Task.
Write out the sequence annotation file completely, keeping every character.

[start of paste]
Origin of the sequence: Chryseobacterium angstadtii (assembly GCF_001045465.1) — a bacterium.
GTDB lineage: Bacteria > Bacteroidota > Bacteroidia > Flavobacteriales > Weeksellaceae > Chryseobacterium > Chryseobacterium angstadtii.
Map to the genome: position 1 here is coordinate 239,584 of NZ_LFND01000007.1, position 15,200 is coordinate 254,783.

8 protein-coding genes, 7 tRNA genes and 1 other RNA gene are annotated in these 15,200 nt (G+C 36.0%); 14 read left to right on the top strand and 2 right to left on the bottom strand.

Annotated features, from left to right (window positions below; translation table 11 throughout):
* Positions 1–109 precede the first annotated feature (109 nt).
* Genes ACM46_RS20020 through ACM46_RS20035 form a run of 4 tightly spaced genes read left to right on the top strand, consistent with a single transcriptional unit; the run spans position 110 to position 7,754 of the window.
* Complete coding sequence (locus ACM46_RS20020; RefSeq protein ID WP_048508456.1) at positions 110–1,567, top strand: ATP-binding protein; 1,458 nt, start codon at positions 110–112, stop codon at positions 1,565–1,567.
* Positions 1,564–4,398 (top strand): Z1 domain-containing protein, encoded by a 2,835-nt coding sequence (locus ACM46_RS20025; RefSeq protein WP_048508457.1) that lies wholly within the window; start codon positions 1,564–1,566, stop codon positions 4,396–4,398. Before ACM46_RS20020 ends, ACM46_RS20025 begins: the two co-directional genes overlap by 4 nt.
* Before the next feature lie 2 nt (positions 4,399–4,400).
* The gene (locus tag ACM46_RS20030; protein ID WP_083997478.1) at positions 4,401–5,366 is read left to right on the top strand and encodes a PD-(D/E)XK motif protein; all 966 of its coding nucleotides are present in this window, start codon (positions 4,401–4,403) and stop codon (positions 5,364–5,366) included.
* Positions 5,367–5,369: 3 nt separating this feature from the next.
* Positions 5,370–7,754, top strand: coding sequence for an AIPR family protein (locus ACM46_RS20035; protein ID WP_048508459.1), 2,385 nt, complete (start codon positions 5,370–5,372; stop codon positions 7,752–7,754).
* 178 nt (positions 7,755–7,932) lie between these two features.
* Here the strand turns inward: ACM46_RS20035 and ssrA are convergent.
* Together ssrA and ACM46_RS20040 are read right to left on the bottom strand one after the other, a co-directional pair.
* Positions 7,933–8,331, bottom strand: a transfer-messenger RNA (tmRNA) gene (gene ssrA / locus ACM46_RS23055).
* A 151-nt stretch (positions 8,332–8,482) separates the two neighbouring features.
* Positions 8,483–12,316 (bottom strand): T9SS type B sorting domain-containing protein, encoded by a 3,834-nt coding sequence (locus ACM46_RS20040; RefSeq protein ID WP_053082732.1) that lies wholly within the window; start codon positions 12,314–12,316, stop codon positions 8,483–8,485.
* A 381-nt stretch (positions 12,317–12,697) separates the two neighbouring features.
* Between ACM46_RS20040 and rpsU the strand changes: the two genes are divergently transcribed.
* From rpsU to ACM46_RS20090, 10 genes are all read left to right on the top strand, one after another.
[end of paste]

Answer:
Origin of the sequence: Chryseobacterium angstadtii (assembly GCF_001045465.1) — a bacterium.
GTDB lineage: Bacteria > Bacteroidota > Bacteroidia > Flavobacteriales > Weeksellaceae > Chryseobacterium > Chryseobacterium angstadtii.
Map to the genome: position 1 here is coordinate 239,584 of NZ_LFND01000007.1, position 15,200 is coordinate 254,783.

8 protein-coding genes, 7 tRNA genes and 1 other RNA gene are annotated in these 15,200 nt (G+C 36.0%); 14 read left to right on the top strand and 2 right to left on the bottom strand.

Annotated features, from left to right (window positions below; translation table 11 throughout):
* Positions 1–109 precede the first annotated feature (109 nt).
* Genes ACM46_RS20020 through ACM46_RS20035 form a run of 4 tightly spaced genes read left to right on the top strand, consistent with a single transcriptional unit; the run spans position 110 to position 7,754 of the window.
* Complete coding sequence (locus ACM46_RS20020; RefSeq protein ID WP_048508456.1) at positions 110–1,567, top strand: ATP-binding protein; 1,458 nt, start codon at positions 110–112, stop codon at positions 1,565–1,567.
* Positions 1,564–4,398 (top strand): Z1 domain-containing protein, encoded by a 2,835-nt coding sequence (locus ACM46_RS20025; RefSeq protein WP_048508457.1) that lies wholly within the window; start codon positions 1,564–1,566, stop codon positions 4,396–4,398. Before ACM46_RS20020 ends, ACM46_RS20025 begins: the two co-directional genes overlap by 4 nt.
* Before the next feature lie 2 nt (positions 4,399–4,400).
* The gene (locus tag ACM46_RS20030; protein ID WP_083997478.1) at positions 4,401–5,366 is read left to right on the top strand and encodes a PD-(D/E)XK motif protein; all 966 of its coding nucleotides are present in this window, start codon (positions 4,401–4,403) and stop codon (positions 5,364–5,366) included.
* Positions 5,367–5,369: 3 nt separating this feature from the next.
* Positions 5,370–7,754, top strand: coding sequence for an AIPR family protein (locus ACM46_RS20035; protein ID WP_048508459.1), 2,385 nt, complete (start codon positions 5,370–5,372; stop codon positions 7,752–7,754).
* 178 nt (positions 7,755–7,932) lie between these two features.
* Here the strand turns inward: ACM46_RS20035 and ssrA are convergent.
* Together ssrA and ACM46_RS20040 are read right to left on the bottom strand one after the other, a co-directional pair.
* Positions 7,933–8,331, bottom strand: a transfer-messenger RNA (tmRNA) gene (gene ssrA / locus ACM46_RS23055).
* A 151-nt stretch (positions 8,332–8,482) separates the two neighbouring features.
* Positions 8,483–12,316 (bottom strand): T9SS type B sorting domain-containing protein, encoded by a 3,834-nt coding sequence (locus ACM46_RS20040; RefSeq protein ID WP_053082732.1) that lies wholly within the window; start codon positions 12,314–12,316, stop codon positions 8,483–8,485.
* A 381-nt stretch (positions 12,317–12,697) separates the two neighbouring features.
* Between ACM46_RS20040 and rpsU the strand changes: the two genes are divergently transcribed.
* From rpsU to ACM46_RS20090, 10 genes are all read left to right on the top strand, one after another.